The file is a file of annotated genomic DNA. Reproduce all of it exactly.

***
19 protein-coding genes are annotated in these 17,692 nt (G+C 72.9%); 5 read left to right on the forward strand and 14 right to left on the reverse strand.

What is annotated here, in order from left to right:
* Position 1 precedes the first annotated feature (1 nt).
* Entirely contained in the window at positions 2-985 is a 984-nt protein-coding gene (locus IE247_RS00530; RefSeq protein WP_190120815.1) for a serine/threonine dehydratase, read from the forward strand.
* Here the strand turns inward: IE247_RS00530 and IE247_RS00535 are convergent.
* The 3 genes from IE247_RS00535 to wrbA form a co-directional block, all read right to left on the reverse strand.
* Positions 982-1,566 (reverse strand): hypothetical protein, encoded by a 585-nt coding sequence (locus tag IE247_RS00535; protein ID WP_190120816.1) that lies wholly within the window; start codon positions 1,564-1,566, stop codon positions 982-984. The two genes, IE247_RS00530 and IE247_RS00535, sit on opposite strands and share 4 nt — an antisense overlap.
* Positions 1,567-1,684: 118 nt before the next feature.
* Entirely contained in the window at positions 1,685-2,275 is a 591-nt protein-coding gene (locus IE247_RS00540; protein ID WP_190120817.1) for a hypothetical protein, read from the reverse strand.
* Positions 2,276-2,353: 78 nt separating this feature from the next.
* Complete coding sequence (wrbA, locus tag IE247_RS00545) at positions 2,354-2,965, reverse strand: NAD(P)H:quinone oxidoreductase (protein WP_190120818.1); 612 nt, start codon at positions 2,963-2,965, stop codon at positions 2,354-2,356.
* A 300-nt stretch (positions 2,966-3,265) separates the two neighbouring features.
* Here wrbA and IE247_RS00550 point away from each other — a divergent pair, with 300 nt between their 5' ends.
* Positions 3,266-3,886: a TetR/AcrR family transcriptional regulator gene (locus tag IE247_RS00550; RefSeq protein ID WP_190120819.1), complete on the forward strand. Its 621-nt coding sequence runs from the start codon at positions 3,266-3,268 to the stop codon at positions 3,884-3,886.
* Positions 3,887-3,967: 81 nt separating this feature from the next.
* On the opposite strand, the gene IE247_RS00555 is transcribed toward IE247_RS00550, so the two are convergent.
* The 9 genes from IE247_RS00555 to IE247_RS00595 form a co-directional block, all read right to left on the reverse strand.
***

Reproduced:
19 protein-coding genes are annotated in these 17,692 nt (G+C 72.9%); 5 read left to right on the forward strand and 14 right to left on the reverse strand.

What is annotated here, in order from left to right:
* Position 1 precedes the first annotated feature (1 nt).
* Entirely contained in the window at positions 2-985 is a 984-nt protein-coding gene (locus IE247_RS00530; RefSeq protein WP_190120815.1) for a serine/threonine dehydratase, read from the forward strand.
* Here the strand turns inward: IE247_RS00530 and IE247_RS00535 are convergent.
* The 3 genes from IE247_RS00535 to wrbA form a co-directional block, all read right to left on the reverse strand.
* Positions 982-1,566 (reverse strand): hypothetical protein, encoded by a 585-nt coding sequence (locus tag IE247_RS00535; protein ID WP_190120816.1) that lies wholly within the window; start codon positions 1,564-1,566, stop codon positions 982-984. The two genes, IE247_RS00530 and IE247_RS00535, sit on opposite strands and share 4 nt — an antisense overlap.
* Positions 1,567-1,684: 118 nt before the next feature.
* Entirely contained in the window at positions 1,685-2,275 is a 591-nt protein-coding gene (locus IE247_RS00540; protein ID WP_190120817.1) for a hypothetical protein, read from the reverse strand.
* Positions 2,276-2,353: 78 nt separating this feature from the next.
* Complete coding sequence (wrbA, locus tag IE247_RS00545) at positions 2,354-2,965, reverse strand: NAD(P)H:quinone oxidoreductase (protein WP_190120818.1); 612 nt, start codon at positions 2,963-2,965, stop codon at positions 2,354-2,356.
* A 300-nt stretch (positions 2,966-3,265) separates the two neighbouring features.
* Here wrbA and IE247_RS00550 point away from each other — a divergent pair, with 300 nt between their 5' ends.
* Positions 3,266-3,886: a TetR/AcrR family transcriptional regulator gene (locus tag IE247_RS00550; RefSeq protein ID WP_190120819.1), complete on the forward strand. Its 621-nt coding sequence runs from the start codon at positions 3,266-3,268 to the stop codon at positions 3,884-3,886.
* Positions 3,887-3,967: 81 nt separating this feature from the next.
* On the opposite strand, the gene IE247_RS00555 is transcribed toward IE247_RS00550, so the two are convergent.
* The 9 genes from IE247_RS00555 to IE247_RS00595 form a co-directional block, all read right to left on the reverse strand.